Since the end of the war, Kiel has primarily been a tier II and III club. After the conflict football in the western half of the country was re-organized into five regional top flight divisions. Holstein Kiel played from 1947 until 1963 in the Oberliga Nord (I) and twice finished as runners-up (1953, 1957). In 1961 the reserve team captured the German amateur championship. After the 1963 formation of a single national first division known as the Bundesliga, the club became a second division side and played in the Regionalliga Nord (II). Kiel failed in its attempt to advance to the Bundesliga after its 1965 Regionalliga Nord championship. German football was restructured in 1974 with the formation of a new second division known as the 2. Bundesliga and the team slipped to third division play in the Amateuroberliga Nord (III). Holstein Kiel won promotion to second tier competition in 1978 as part of the 2. Bundesliga Nord and was in relegated 1981.

With the reunification of Germany in 1990 teams from the former East Germany became part of combined national competition. German football was re-organized again in 1994 and Holstein Kiel qualified for the new tier three division Regionalliga Nord (III). In 1996 the club was relegated for the first time to the Oberliga Hamburg/Schleswig-Holstein (IV) and returned to Regionalliga Nord (III) in 1998. They were relegated again to the Oberliga Hamburg/Schleswig-Holstein (IV) after missing failing to qualify for the restructured Regionalliga (III) which went from four divisions to two. The did advance the next year and narrowly missed promotion to the 2. Bundesliga in the 2005–06 season. By 2007 they had slipped to the Oberliga Nord (IV), but earned two consecutive promotions to reach the new 3. Fußball-Liga (III) in 2009. After one year in the third division the club were relegates again in the Regionalliga Nord (IV). The team reach the quarter-finals of the 2011–12 DFB-Pokal, after beating FC Energie Cottbus, MSV Duisburg and 1. FSV Mainz 05. In the quarter-final they lost to Borussia Dortmund 0–4 that ended their cup adventure.


The club's honours:

National Titles


Reserve team

National Titles


order: (league/achievement/tier/year)

Recent seasons

The recent season-by-season performance of the club:[3][4]


Promoted Relegated

League membership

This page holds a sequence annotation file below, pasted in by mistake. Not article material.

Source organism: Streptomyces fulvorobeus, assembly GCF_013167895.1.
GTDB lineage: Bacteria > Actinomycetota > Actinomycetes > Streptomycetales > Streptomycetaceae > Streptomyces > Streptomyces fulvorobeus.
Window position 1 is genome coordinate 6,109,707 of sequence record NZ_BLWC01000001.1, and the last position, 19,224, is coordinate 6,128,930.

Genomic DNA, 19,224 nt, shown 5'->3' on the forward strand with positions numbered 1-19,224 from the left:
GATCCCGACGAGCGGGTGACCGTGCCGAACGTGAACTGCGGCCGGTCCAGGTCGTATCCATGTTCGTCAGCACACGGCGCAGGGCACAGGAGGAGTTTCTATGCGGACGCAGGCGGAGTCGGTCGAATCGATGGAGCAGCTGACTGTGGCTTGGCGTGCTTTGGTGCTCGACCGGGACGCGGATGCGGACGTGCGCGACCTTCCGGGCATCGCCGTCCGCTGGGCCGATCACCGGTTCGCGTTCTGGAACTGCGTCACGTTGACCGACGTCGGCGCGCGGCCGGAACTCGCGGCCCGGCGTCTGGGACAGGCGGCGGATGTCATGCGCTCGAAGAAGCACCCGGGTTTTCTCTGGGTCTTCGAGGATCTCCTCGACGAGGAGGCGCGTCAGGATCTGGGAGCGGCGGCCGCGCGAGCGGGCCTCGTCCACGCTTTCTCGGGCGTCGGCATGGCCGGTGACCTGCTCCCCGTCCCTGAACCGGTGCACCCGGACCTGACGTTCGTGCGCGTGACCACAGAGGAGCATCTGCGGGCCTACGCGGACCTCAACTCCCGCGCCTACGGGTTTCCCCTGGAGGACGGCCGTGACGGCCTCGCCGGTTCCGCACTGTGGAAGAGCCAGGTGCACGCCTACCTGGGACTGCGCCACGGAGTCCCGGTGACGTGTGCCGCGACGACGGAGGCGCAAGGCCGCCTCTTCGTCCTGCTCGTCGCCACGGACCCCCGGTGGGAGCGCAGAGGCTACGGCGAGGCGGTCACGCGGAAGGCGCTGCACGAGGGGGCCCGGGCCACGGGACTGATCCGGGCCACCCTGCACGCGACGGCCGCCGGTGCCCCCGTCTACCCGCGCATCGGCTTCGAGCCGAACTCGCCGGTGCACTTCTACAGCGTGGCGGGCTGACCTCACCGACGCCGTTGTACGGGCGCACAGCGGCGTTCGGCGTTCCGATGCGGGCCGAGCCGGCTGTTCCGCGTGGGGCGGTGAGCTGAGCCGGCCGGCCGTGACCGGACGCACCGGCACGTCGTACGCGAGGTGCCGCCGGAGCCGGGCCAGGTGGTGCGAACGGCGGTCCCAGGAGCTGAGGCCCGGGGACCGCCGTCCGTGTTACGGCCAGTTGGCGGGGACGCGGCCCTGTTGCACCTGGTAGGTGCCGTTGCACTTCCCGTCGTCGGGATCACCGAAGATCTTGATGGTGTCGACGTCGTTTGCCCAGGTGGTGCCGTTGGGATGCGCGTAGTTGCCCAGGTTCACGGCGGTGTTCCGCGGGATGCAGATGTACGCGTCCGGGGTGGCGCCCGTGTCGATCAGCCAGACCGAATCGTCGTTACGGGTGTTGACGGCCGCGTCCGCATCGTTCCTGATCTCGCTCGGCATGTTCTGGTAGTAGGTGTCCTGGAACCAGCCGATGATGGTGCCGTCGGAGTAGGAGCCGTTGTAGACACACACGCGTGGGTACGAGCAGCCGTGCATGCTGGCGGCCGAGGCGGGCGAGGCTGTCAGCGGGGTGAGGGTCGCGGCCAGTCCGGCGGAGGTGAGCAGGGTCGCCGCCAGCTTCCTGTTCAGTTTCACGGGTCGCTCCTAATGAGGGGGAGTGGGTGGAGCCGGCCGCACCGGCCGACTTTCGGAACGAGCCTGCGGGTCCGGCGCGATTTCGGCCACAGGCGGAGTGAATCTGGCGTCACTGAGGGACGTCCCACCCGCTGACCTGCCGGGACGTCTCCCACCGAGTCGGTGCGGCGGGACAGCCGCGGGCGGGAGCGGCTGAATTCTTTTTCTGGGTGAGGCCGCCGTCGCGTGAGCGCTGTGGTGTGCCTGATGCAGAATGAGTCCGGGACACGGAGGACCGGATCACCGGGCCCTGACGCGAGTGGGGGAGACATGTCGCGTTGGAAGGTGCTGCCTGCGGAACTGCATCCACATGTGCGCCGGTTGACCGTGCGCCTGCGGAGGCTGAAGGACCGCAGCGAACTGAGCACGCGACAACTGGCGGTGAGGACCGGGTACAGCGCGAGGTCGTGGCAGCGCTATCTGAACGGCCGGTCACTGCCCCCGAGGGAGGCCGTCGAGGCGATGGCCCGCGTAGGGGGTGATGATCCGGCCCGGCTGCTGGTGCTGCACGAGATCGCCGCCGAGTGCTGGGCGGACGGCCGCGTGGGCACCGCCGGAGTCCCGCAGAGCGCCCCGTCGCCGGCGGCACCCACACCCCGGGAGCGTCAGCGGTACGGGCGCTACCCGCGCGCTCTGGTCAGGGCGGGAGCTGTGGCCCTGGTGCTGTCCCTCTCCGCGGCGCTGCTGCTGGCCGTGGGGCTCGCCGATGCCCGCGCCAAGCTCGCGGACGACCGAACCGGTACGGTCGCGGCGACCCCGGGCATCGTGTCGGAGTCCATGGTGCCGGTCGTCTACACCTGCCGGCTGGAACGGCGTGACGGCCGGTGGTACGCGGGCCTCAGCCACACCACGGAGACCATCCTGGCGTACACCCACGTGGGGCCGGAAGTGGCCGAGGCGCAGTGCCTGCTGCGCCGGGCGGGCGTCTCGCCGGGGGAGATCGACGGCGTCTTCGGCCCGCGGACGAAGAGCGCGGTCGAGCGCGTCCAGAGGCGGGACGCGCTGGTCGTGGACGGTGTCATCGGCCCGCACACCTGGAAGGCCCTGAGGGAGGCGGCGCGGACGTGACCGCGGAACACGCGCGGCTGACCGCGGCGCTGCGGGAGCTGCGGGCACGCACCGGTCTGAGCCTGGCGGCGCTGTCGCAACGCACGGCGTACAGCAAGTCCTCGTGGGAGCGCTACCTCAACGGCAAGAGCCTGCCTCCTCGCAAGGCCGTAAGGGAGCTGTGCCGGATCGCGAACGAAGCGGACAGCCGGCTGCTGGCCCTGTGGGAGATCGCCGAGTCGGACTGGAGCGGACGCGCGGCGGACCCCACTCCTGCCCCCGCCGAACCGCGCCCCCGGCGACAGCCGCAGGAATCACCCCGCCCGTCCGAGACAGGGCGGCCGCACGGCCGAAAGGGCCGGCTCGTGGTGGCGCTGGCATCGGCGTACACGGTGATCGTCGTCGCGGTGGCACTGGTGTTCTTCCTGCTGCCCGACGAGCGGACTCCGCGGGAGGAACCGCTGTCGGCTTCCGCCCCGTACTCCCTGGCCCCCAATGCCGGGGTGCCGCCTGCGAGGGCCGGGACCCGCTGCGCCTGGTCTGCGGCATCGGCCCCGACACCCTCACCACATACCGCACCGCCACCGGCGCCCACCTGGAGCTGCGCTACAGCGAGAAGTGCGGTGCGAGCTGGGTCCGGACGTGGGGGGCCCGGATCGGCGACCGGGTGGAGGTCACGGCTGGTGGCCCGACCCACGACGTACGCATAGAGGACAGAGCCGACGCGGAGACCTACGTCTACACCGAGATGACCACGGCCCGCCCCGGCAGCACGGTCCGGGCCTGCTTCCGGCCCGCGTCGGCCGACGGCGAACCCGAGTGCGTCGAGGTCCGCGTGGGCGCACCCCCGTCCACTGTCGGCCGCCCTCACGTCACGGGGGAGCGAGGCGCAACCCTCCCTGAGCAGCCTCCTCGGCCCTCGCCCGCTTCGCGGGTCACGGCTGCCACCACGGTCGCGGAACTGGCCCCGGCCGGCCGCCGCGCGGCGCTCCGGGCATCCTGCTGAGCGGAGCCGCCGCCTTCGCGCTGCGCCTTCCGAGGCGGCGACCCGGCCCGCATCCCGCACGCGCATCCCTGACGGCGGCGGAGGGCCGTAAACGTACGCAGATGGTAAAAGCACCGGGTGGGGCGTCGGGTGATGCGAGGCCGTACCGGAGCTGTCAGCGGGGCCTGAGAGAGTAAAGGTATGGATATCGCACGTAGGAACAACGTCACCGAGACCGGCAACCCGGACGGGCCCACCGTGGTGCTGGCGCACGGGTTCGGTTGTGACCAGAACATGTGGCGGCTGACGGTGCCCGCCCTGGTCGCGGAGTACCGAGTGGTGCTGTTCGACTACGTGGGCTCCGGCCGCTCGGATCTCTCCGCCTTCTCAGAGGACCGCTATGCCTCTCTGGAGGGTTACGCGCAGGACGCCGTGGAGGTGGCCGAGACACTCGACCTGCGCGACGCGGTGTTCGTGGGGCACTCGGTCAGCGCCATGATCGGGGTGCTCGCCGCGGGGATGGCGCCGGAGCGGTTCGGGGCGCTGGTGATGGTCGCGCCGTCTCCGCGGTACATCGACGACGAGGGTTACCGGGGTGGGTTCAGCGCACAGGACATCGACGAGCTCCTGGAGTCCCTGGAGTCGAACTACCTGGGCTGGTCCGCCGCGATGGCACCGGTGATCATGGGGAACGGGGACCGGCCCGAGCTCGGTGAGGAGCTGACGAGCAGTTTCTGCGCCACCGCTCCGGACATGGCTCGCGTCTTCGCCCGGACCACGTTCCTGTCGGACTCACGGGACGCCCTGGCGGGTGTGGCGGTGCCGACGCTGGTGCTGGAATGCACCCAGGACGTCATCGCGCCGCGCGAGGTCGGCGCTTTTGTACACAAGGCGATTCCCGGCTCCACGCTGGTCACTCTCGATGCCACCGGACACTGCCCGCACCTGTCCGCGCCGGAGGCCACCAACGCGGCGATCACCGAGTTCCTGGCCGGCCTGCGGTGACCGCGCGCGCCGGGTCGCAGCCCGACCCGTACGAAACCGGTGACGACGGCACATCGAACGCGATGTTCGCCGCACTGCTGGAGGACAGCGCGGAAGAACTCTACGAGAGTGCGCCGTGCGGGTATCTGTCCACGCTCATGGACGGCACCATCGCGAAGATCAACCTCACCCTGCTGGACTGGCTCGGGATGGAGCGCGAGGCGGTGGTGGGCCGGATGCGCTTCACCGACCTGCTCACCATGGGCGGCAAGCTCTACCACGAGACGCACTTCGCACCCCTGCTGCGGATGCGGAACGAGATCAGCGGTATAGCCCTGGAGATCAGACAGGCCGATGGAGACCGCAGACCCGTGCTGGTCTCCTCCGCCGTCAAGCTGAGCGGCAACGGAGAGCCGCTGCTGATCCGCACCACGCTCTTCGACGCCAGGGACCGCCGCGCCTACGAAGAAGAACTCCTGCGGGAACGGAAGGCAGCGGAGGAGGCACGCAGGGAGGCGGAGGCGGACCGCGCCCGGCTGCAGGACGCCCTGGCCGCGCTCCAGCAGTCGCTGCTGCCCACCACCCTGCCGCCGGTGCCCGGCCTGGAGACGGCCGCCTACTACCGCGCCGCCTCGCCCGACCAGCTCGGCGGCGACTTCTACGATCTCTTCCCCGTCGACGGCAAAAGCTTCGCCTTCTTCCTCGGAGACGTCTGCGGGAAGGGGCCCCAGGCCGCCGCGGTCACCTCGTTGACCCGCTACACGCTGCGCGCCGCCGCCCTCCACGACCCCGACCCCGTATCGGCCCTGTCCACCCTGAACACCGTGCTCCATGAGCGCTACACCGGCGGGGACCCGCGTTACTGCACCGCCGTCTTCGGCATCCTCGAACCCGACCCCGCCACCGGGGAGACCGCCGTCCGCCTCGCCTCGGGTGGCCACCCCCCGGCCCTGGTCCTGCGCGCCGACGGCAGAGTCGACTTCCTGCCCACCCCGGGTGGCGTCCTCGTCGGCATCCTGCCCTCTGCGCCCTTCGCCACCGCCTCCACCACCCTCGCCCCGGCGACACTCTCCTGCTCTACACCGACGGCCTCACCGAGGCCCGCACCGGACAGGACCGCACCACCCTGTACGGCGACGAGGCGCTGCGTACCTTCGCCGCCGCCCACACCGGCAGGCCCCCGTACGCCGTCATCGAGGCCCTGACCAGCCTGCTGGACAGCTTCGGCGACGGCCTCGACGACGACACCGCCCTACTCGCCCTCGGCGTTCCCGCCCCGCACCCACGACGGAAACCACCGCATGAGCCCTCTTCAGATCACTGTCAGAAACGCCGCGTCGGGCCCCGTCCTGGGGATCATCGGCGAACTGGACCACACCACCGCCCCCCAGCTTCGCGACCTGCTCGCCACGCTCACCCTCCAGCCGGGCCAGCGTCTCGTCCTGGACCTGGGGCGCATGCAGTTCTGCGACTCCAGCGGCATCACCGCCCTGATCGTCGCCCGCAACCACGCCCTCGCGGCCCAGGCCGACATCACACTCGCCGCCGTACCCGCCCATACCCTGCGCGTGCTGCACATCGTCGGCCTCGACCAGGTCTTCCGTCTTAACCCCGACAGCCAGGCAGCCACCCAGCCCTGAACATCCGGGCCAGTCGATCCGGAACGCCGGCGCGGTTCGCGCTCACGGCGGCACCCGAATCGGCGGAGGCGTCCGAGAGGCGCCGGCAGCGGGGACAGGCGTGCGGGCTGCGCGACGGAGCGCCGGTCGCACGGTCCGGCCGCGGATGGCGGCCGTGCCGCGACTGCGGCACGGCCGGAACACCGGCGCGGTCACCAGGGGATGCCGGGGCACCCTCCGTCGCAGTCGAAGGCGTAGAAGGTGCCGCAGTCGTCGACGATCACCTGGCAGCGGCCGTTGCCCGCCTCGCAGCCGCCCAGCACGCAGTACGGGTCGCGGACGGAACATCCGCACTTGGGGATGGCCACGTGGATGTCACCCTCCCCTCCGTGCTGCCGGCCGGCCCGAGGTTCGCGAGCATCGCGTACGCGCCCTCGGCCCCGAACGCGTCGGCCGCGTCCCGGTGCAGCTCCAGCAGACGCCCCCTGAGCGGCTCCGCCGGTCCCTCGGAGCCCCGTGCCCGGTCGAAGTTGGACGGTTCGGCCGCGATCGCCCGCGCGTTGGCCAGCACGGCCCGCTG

since 1947


As of 8 July 2015

Current squad

Note: Flags indicate national team as defined under FIFA eligibility rules. Players may hold more than one non-FIFA nationality.

No. Position Player
1 Germany GK Robin Zentner
3 Germany DF Dominik Schmidt
4 Germany DF Manuel Hartmann
5 Germany MF Denis Weidlich
6 Ghana MF Evans Nyarko
7 Republic of Ireland DF Patrick Kohlmann
8 Afghanistan MF Milad Salem
9 Germany FW Manuel Schäffler
10 Germany FW Saliou Sané
11 Germany MF Manuel Janzer
13 Germany MF Marlon Krause
14 Germany MF Maik Kegel
No. Position Player
15 Germany MF Fabian Schnellhardt (on loan from Duisburg)
17 Germany FW Steven Lewerenz
18 Germany GK Kenneth Kronholm
19 Germany DF Patrick Herrmann
20 United States FW Marc Heider
21 Germany MF Tim Siedschlag
25 Germany GK Niklas Jakusch
28 Germany MF Louis Mandel
29 Germany DF Hauke Wahl
31 Germany MF Finn Wirlmann
33 Germany DF Rafael Czichos

Notable famous or former players

Women's section

Since July 2004 the club has a women's football section as Wittenseer SV-TUS Felde dissolved their club to join Holstein Kiel. The team play since 2005/06 in the 2. Bundesliga. 2011 the team were relegated to the third division.

Recent seasons

Year Division Position
2004–05 Fußball-Regionalliga Nord (III) 1st (promoted)
2005–06 2. Bundesliga (II) 6th
2006–07 2. Bundesliga (II) 7th
2007–08 2. Bundesliga (II) 6th
2008–09 2. Bundesliga (II) 7th
2009–10 2. Bundesliga (II) 10th
2010–11 2. Bundesliga (II) 12th (relegated)

Other departments

Other departments are team handball (Men and Women), Tennis, and Cheerleading. The women handball team won 1971 the German handball championship.


  1. Grüne, Hardy (2001)Vereinslexikon. Kassel: AGON Sportverlag ISBN 3-89784-147-9
  2. Grüne, Hardy (1996). Vom Kronprinzen bis zur Bundesliga. Kassel: AGON Sportverlag ISBN 3-928562-85-1
  3. "Das deutsche Fußball-Archiv" (in Deutsch). f-archiv.de. Retrieved 14 March 2015.<templatestyles src="Module:Citation/CS1/styles.css"></templatestyles>
  4. "Ergebnisse" (in Deutsch). Fussball.de. Retrieved 14 March 2015.<templatestyles src="Module:Citation/CS1/styles.css"></templatestyles>

External links